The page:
Cpl. Ben Mauser earned Purple Heart serving with 7th Marines in Anbar Province
A 2000 graduate of Burnsville High School in Burnsville, Minn., Ben Mauser enlisted in the U.S. Marine Corps that same year. He was a Hollywood Marine, doing boot camp in San Diego, Calif. He eventually deployed to Iraq with the 1st Marine Division, 1st Battalion, 7th Marines and served with convoy security for the regimental commander out of Al Asad Airbase in Anbar Province, at the time the deadliest province in the war zone.
The former home of the II Marine Expeditionary Force, Al Asad is situated 100 miles west of Baghdad and ranks as the largest U.S. Air Force base in Iraq, according to Wikipedia, and has two runways, 23 hardened shelters and a 15-mile perimeter.
“We rode in Hummers before they were up-armored, covering the entire province,” said Mauser, who did his combat tour toward the end of his four-year enlistment, reaching the rank of corporal. “My duties varied. On some missions I would drive and on others I would man our Hummer’s machine gun turret.”
The High Mobility Multipurpose Wheeled Vehicle, aka HMMWV or Humvee, is the military version of the civilian-use Hummer. Manufactured by AM General, the four-wheel-drive Humvee took over the workhorse role of the smaller, historic Jeep. The Humvees originally deployed in the Iraq War lacked the armor to protect occupants against lethal attacks from explosively formed penetrators, or EFPs, and were later up-armored with FRAG kits. Today, the Humvee’s role in combat zones has been supplanted by Mine Resistant Ambush Protected, or MRAP, vehicles.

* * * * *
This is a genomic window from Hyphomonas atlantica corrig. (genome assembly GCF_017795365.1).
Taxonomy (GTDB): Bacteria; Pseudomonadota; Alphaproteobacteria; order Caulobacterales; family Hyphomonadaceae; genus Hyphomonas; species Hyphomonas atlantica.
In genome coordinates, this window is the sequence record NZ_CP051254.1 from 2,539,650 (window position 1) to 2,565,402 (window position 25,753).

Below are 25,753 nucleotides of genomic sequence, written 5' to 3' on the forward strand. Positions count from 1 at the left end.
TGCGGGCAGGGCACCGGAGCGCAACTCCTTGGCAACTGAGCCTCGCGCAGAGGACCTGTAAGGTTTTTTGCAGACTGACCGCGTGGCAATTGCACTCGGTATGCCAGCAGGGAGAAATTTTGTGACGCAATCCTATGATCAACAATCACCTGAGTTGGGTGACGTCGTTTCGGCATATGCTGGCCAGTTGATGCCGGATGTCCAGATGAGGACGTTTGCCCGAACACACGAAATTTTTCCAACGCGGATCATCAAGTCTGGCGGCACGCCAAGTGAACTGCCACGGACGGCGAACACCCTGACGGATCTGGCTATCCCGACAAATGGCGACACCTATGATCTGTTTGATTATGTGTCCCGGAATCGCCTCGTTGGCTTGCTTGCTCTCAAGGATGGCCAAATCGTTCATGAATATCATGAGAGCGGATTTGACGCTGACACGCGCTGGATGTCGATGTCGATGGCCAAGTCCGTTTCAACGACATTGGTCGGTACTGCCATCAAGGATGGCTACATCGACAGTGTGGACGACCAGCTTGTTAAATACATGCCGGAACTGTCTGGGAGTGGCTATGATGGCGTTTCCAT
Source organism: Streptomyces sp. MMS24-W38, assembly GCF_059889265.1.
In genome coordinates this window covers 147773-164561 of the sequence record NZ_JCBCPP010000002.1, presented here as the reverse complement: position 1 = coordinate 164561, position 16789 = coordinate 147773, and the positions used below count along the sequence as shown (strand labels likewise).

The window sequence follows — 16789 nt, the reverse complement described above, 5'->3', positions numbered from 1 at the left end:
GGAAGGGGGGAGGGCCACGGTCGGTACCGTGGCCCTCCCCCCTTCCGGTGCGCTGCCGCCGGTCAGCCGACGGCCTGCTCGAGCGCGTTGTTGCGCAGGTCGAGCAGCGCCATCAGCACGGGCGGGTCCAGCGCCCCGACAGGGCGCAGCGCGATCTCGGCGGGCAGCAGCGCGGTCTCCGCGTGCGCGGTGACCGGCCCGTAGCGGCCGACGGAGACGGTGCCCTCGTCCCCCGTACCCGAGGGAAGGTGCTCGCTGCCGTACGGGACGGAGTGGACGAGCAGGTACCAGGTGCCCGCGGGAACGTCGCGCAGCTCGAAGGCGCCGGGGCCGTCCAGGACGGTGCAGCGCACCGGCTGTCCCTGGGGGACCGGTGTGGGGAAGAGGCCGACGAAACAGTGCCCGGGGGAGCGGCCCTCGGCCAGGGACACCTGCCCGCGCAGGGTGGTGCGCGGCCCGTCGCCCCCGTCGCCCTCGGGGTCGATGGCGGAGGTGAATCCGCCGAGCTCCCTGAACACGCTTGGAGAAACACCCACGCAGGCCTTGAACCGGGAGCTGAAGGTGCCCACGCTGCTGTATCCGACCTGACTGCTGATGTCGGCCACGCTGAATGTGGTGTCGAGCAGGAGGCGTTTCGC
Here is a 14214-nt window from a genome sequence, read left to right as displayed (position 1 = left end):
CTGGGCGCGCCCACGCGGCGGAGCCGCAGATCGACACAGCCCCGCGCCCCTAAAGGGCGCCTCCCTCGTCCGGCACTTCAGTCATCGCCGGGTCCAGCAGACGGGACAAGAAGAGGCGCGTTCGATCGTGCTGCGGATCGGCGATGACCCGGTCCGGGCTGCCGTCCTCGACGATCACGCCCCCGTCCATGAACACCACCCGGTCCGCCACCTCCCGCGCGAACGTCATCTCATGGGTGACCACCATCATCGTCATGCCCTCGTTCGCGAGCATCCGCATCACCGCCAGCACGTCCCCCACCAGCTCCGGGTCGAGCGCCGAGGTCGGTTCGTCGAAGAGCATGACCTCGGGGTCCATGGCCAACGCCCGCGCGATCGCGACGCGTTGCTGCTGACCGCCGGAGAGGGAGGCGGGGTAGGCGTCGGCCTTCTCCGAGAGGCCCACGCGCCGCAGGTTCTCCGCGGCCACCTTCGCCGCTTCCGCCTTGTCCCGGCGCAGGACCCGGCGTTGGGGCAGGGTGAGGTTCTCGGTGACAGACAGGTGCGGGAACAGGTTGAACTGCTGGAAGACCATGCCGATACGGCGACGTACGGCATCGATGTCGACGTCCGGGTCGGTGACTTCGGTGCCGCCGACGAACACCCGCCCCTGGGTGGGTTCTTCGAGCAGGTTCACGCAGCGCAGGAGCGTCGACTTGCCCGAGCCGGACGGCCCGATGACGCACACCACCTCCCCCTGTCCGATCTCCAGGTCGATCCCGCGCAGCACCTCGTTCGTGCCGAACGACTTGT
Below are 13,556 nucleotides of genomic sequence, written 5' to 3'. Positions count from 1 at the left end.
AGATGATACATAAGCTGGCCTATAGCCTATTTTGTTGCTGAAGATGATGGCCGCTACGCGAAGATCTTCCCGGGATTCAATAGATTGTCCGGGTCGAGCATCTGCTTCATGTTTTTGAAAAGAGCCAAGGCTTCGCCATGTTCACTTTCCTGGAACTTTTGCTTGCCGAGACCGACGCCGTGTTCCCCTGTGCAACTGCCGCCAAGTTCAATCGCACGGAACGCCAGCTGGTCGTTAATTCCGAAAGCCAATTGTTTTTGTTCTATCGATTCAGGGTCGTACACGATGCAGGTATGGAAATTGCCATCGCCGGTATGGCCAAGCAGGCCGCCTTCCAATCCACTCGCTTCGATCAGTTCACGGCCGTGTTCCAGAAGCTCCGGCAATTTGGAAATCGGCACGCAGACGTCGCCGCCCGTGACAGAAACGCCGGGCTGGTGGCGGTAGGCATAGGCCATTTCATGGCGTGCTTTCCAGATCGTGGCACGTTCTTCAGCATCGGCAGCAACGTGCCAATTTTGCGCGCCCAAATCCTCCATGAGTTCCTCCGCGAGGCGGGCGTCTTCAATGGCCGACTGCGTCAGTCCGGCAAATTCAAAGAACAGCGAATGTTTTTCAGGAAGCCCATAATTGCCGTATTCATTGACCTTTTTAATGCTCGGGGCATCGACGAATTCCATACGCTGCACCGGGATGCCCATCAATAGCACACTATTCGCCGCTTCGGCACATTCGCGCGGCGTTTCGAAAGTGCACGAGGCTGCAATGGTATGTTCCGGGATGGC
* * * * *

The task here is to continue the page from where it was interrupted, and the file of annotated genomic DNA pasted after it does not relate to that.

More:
Mauser was trained on a number of weapons, including the M240 Golf 7.62 caliber mounted machine gun, M2 .50 caliber heavy machine gun and the Mk 19 fully automatic 40 mm grenade launcher. Convoys faced threats from remote-detonated roadside bombs, also called IEDs or improvised explosive devices, rocket propelled grenades, or RPGs, and mortar attacks.
On the mission that he was wounded, Mauser was part of a seven-Hummer column protecting the regimental commander. He was manning a 240 Golf in the turret of a Hummer behind the commander’s Hummer, which was the target vehicle of a powerful IED, in this case a 155mm artillery shell hidden inside a 55-gallon drum.
“We believe that the enemy detonated the bomb using a garage door opener,” said Mauser, who was struck in the face by shrapnel, blowing off his prescription eyeglasses. “The training kicked in and I was able to function, but there was a ton of blood. I couldn’t see and didn’t know how badly I was hurt. I manned the gun until somebody popped up and took over for me.”
As it turned out, Mauser’s glasses deflected a large chunk of shrapnel, leaving glass shards in his face, but also saving his eyesight and most likely his life. A Navy corpsman was in the same Hummer and was able to quickly administer medical care. Mauser pointed out that troops today are equipped with Wiley X tactical eyewear, which offers significantly greater protection from projectiles and flying debris.